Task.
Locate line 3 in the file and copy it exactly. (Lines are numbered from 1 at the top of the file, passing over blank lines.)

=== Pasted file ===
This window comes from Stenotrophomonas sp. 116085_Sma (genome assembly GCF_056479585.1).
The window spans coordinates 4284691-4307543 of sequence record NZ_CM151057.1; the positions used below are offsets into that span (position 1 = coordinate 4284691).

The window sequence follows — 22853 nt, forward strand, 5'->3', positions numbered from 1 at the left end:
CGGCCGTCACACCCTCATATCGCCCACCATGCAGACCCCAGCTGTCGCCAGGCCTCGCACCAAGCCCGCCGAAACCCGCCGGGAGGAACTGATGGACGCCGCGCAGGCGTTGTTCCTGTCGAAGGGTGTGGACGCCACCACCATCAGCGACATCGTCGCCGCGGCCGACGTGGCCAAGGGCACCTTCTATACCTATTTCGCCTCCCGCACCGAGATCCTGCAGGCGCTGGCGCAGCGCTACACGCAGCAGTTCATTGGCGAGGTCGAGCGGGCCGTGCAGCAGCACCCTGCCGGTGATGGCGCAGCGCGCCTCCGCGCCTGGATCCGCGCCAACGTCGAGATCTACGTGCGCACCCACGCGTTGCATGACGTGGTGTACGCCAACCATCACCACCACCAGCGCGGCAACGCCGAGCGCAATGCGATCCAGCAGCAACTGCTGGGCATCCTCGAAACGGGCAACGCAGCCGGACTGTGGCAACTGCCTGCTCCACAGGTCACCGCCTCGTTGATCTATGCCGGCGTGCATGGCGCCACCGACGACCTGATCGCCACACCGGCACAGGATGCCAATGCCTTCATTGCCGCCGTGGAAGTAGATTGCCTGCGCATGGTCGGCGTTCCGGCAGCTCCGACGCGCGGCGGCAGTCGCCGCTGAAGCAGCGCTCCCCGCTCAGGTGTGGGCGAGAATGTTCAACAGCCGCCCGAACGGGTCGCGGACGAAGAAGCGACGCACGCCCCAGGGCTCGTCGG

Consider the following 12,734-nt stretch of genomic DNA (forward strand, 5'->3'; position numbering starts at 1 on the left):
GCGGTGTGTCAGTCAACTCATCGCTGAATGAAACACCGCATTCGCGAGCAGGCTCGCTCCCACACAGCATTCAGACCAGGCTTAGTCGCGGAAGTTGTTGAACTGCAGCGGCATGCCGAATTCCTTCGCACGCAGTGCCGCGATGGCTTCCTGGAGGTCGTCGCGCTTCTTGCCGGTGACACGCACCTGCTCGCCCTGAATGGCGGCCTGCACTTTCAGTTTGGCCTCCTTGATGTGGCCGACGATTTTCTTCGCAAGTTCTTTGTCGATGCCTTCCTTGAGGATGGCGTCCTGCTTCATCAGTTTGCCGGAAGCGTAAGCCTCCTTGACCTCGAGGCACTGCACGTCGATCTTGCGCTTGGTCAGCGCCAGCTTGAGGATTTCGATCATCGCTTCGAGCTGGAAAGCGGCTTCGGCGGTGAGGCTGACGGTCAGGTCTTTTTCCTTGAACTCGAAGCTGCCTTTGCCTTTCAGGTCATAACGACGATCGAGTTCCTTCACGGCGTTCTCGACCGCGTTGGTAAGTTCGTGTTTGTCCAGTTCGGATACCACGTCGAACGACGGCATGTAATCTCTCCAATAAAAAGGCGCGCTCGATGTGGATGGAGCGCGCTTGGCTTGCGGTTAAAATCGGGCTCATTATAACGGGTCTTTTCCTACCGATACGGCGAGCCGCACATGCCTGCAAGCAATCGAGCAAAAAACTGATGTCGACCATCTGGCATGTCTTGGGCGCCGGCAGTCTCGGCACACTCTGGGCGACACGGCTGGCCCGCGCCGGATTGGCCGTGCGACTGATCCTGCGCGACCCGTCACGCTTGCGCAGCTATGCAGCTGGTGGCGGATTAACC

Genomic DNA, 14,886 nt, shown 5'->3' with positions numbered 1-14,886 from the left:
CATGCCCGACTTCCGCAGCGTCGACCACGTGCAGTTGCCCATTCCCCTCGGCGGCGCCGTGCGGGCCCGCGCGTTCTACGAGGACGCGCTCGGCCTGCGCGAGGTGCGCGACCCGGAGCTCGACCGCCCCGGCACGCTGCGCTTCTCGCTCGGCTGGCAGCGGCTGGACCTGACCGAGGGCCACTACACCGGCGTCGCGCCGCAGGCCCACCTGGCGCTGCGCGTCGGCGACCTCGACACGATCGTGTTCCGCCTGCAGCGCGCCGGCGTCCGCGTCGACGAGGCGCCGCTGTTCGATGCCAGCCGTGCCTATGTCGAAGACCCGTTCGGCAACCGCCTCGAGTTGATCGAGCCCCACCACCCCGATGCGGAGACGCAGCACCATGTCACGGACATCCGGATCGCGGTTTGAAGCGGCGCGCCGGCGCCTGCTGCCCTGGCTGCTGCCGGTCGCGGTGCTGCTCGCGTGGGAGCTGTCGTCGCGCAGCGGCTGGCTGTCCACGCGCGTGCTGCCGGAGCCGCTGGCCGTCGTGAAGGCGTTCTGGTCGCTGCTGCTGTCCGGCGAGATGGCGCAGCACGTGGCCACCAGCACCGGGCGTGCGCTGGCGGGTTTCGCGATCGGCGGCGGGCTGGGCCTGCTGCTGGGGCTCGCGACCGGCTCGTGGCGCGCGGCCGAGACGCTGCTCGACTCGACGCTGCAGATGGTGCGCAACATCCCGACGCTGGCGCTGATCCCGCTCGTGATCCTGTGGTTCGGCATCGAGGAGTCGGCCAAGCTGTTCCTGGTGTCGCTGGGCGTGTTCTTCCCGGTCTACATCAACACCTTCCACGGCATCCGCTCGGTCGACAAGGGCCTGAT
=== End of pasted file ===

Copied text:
The window sequence follows — 22853 nt, forward strand, 5'->3', positions numbered from 1 at the left end: